The behavior of Cl, F, and H2O during the late evolution of alkaline magmas on the Island of Pantelleria

Solovova I.P., Kovalenko V.I., Girnis A.V.

Institute of Ore deposits, petrography, mineralogy and geochemistry RAS (IGEM),

 Moscow, Russia

 

 

The Island of Pantelleria is situated in the Straight of Sicily within the Sicily continental rift. The island is made up of a bimodal basaltpantellerite volcanic association. The formation of the main caldera separates the development of pre- and post-caldera volcanic suites. Ignimbrites with an age of 114 ka mark the boundary between the early (325124 ka) and late (10647 ka) sequences. The last eruption of subalkali basalts was documented in 1891. The volcanic rocks are rich in Cl, which was interpreted as an indicator of the dryness of pantellerite magmas.

This study is based on the analysis of melt inclusions in minerals. The investigation of inclusions included heating/cooling experiments, electron microprobe analysis, secondary ion mass spectrometry, and Raman spectroscopy.

It was shown that volatile components (CO2, H2O, Cl, F) played a significant role during all stages of magma formation of differentiation. Carbon dioxide was the main volatile component in the source region of subalkaline (hawaiite) magmas. The analysis of glasses from melt inclusions in hawaiites showed no more than 0.07 wt % F and Cl. The low content of H2O in the deep fluids is supported by the investigation of a gas phase in melt inclusions.

The more evolved plumasitic trachytes inherit the enrichment of melts in CO2 fluids, which were observed in fluid inclusions. In contrast to the hawaiite magmas, inclusions in the trachytes contain up to 1 wt % Cl. The direct analysis of hydrogen (SIMS) in inclusions in anortoclase phenocrysts homogenized at 985C showed an H2O content of ~0.3 wt %.

Melt inclusions from the agpaitic trachytes and pantellerites also contain CO2. Fluid inclusions dominated by CO2 were found in anorthoclase phenocrysts. Solid CO2 was obtained during cooling of these inclusions and sublimated at temperatures from 75 to 62C, which correspond to densities of 0.00370.010 g/cm3 and fluid pressures of 924 bar at 950C.

During the examination of some melt inclusions in clinopyroxene from the pre-caldera volcanic rocks, unique evidence was found for the loss of H2O from inclusions during the process of rock formation. Numerous tiny hematite crystals (identified by EPMA) were observed on the walls of such inclusions (fig 1, a). They were formed owing to FeO oxidation accompanying H2 diffusion through the host mineral in response to a temperature increase. Based on the composition of anomalous inclusions (~7 wt % FeO in normal inclusions and no more than 1.1 wt % FeO in the inclusions with hematite crystals), the maximum amount of H2O that escaped from such inclusions is estimated as ~1 wt %. According to SIMS analysis, the quenched glasses contain ~0.9 wt % H2O, which implies that the primary melts contained approximately 2 wt % H2O. Similar inclusions were also observed in some anorthoclase phenocrysts.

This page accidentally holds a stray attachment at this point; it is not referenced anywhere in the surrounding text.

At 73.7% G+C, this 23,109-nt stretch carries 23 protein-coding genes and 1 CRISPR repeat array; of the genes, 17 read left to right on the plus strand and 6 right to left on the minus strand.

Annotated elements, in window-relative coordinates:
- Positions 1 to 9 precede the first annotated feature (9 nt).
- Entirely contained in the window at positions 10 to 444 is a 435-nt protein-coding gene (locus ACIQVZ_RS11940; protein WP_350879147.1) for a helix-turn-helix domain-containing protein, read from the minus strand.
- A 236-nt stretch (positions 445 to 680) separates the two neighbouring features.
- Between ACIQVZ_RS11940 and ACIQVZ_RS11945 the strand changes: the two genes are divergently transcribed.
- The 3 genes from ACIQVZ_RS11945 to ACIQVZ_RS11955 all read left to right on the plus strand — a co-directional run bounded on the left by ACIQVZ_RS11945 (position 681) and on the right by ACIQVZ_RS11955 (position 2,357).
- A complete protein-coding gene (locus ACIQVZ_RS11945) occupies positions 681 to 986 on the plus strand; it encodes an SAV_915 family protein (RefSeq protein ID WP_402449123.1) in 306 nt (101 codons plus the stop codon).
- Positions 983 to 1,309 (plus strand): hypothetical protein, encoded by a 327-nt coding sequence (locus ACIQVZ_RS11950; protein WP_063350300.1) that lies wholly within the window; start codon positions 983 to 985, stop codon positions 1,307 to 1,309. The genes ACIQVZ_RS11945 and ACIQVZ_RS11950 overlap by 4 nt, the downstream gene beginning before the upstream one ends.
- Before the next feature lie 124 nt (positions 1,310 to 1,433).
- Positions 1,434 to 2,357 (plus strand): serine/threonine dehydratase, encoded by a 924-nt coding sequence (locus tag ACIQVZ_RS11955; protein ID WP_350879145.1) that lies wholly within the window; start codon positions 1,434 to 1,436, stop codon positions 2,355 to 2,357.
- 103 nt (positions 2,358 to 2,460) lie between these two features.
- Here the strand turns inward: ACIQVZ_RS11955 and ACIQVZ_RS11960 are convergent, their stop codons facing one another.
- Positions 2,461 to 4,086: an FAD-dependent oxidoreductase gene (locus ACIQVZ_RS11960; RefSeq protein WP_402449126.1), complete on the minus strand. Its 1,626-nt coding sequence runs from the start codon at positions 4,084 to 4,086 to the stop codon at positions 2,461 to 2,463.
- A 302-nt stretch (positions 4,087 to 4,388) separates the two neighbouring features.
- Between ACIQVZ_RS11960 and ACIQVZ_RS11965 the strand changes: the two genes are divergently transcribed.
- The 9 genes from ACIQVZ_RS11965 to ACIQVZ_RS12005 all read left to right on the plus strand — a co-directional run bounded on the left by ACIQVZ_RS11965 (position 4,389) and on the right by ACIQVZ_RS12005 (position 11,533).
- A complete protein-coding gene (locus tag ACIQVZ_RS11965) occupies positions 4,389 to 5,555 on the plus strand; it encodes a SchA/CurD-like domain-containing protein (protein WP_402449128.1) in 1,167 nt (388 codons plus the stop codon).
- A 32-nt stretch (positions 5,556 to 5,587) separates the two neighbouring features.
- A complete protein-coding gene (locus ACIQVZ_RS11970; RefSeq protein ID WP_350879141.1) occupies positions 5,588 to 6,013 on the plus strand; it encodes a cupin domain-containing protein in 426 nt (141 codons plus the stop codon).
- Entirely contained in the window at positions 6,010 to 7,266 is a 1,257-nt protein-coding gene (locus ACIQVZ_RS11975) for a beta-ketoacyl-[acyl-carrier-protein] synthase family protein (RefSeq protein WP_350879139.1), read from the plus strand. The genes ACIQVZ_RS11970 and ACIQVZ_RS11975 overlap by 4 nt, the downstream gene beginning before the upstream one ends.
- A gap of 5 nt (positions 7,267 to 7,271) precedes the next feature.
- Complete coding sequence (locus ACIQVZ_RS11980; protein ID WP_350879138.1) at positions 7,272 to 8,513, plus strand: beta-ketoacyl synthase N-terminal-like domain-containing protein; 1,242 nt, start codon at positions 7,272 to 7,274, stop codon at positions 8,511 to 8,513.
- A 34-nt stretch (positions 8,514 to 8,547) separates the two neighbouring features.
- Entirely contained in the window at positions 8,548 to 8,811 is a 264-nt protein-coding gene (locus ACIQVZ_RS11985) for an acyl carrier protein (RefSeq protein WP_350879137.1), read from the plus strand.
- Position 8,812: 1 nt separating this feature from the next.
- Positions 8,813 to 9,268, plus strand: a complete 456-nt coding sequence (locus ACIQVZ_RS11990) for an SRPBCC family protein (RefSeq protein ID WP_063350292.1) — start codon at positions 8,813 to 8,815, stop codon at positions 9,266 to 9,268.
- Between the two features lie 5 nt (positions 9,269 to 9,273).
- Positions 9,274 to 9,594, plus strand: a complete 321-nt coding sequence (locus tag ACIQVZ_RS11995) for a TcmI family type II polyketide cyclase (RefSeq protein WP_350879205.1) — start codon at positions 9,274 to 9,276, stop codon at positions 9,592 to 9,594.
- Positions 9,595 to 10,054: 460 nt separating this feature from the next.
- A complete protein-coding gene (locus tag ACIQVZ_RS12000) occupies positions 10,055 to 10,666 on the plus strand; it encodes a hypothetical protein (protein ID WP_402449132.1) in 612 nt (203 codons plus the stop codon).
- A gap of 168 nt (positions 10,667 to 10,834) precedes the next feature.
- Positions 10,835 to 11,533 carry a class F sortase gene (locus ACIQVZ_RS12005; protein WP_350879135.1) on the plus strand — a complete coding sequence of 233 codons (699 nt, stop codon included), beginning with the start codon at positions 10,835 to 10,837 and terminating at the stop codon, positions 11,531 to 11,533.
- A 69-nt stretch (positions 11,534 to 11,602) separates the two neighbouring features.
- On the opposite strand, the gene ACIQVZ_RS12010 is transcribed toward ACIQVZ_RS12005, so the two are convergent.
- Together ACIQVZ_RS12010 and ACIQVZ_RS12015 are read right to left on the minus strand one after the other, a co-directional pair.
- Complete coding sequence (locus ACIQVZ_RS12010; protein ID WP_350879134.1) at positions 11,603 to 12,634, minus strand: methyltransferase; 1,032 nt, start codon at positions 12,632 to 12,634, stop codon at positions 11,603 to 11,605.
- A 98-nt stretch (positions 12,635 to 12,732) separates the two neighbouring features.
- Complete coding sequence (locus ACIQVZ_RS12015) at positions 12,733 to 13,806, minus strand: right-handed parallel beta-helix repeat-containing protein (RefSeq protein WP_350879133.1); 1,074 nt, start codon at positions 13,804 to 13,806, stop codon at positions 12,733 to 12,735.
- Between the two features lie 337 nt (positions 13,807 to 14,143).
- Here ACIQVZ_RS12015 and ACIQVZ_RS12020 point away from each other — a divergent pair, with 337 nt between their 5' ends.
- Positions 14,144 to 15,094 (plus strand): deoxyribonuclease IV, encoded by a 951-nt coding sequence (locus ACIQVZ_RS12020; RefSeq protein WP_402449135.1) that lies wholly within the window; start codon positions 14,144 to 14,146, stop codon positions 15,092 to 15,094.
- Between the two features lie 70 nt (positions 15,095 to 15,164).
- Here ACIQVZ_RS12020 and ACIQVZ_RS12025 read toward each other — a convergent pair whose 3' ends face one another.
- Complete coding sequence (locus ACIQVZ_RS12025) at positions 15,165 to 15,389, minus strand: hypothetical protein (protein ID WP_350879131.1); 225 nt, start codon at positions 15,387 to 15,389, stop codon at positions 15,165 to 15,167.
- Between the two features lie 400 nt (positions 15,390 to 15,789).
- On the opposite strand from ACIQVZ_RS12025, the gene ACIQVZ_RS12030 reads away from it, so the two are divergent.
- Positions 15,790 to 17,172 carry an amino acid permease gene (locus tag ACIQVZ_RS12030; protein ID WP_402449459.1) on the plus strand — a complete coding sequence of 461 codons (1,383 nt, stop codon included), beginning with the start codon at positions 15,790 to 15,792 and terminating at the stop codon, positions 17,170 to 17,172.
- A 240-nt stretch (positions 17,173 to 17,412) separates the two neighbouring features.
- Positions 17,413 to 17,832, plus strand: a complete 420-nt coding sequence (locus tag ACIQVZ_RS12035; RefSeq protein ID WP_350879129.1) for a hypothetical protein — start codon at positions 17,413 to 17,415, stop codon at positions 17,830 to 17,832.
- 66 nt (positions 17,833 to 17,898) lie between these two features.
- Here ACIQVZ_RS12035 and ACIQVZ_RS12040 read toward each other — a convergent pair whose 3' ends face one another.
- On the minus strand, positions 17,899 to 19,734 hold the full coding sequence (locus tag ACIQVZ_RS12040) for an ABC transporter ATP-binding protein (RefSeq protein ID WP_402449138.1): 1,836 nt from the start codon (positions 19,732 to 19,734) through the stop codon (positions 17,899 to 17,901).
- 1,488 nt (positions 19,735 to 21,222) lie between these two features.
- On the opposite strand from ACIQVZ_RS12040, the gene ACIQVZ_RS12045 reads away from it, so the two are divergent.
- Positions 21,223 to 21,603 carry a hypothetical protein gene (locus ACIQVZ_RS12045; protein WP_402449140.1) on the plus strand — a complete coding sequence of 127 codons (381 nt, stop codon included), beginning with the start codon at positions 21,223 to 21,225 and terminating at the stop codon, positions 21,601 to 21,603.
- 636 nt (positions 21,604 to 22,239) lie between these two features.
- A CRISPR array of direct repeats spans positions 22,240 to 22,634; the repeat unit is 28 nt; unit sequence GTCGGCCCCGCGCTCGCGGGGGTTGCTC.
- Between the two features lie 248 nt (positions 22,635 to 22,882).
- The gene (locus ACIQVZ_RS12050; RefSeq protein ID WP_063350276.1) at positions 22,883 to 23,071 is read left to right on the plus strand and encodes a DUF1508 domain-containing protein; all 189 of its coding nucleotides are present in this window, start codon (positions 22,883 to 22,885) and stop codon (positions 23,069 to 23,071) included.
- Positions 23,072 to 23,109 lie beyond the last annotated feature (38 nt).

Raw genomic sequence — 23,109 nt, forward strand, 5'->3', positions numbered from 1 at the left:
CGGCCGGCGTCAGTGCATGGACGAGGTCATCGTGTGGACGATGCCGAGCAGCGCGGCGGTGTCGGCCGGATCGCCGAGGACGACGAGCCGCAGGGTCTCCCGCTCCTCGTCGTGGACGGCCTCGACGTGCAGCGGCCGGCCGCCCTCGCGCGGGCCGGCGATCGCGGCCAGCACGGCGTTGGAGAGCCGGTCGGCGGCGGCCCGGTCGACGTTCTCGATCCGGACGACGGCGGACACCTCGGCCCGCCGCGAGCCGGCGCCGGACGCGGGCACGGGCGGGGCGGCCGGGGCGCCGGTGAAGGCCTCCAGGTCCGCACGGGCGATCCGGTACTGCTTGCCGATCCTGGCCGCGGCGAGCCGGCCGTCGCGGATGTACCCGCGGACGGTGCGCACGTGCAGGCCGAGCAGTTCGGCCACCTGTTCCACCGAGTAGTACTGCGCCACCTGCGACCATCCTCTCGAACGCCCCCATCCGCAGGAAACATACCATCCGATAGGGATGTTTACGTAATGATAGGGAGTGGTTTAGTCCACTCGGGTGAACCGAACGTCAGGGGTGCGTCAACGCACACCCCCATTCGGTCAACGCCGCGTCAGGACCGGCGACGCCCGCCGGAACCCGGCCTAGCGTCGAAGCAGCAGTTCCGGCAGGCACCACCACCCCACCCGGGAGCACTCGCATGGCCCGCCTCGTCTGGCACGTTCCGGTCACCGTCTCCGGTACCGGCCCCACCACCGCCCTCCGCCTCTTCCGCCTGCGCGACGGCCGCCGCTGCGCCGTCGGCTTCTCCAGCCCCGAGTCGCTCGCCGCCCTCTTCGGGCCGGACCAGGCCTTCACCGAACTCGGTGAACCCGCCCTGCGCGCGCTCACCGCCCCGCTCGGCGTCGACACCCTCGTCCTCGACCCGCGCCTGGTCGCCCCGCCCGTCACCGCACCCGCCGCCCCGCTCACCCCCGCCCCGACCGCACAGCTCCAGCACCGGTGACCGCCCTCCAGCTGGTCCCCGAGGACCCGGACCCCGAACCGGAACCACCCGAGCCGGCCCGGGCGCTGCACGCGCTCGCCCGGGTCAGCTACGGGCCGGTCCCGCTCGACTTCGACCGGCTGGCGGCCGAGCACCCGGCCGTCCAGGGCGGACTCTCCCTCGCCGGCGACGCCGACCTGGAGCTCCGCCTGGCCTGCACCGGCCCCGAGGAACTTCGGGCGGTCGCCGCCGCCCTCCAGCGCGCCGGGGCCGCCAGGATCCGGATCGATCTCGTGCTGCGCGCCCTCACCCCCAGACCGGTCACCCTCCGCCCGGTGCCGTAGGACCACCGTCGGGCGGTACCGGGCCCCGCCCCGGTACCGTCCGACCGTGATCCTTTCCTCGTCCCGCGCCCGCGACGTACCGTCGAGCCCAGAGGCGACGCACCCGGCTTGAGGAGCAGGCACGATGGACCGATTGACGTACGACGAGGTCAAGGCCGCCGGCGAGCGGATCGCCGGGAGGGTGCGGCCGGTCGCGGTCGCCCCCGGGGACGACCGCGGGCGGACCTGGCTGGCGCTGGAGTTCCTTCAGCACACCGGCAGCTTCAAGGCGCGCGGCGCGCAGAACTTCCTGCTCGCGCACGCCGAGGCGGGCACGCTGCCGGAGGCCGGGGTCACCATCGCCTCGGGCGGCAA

There are two types of melt inclusions in anorthoclases. The first type comprises completely crystallized inclusions with grains of a Zr-bearing amphibole-like mineral. The inclusions of the second type are dominated by glass. In addition, euhedral and skeletal fluorite crystals were observed in these inclusions. The complete melting of fluorite was observed at 840890C The content of F in the melts of the amphibole-bearing inclusions is twice that of the fluorite-bearing inclusions (0.58 and 0.26 wt %, respectively). The daughter amphibole contains up to 1.55 wt % F.

Fluorite in melt inclusions closely associates with salt globules dominated by NaCl and containing minor amounts of Ca and Fe (fig 1, b). The fluid of silicate inclusions also contains NaCl crystals, which rim a gas bubble. The melting temperatures of the salt globules in the glasses of inclusions are 760740C in the pre-caldera rocks and 640600C in the post-caldera rocks, which correspond in the NaClH2O system to salinities of 9391 и 7169 wt %, respectively. Correspondingly, the content of H2O in the salt globules is 79 wt % for the pre-caldera pantellerites and 2931 wt % in the post-caldera rocks.

Similar salt aggregates were observed in the groundmass glass of agpaitic trachytes and pantellerites, where they coexist with low-density gas vesicles. The salt aggregates are polycrystalline and include approximately 90 vol % NaCl. In addition to Na and Cl, their analysis yielded up to 10 wt % Ca, 0.3 wt % K, 0.4 wt % Fe, and 0.3 wt % F. The salt aggregates contain an opaque phase (less than 1 vol %) and a gas bubble (38 vol %), in which liquid water was occasionally observed.

The coexistence low-density fluids and salt melts (brines) in the glasses of melt inclusions and rock groundmass indicates that a fluid phase separated from the melt and unmixed into two phases (brine + vapor) during the late magmatic stage of the evolution of the magmatic system.

 

 

Thus, the investigation of melt and fluid inclusions in minerals and groundmass glasses showed that the primary basic (hawaiite) magmas were saturated with respect to CO2, which remained to be the main fluid component until the formation of agpaitic trachytes in the course of crystallization differentiation. The composition of fluid changed significantly in more evolved silicic melts, which contained considerable amounts of Н2О, Сl, and, to some extent, F. The formation of such melts could not be related to crystal fractionation alone and required mixing/contamination phenomena.

Figure.  Photomicrography of inclusions. (a) black points on the walls of the inclusion in clinopyroxene are Fe2O3; (b) globule of NaCl + CaF2 + ore phase in the melt inclusion from anorthoclase.


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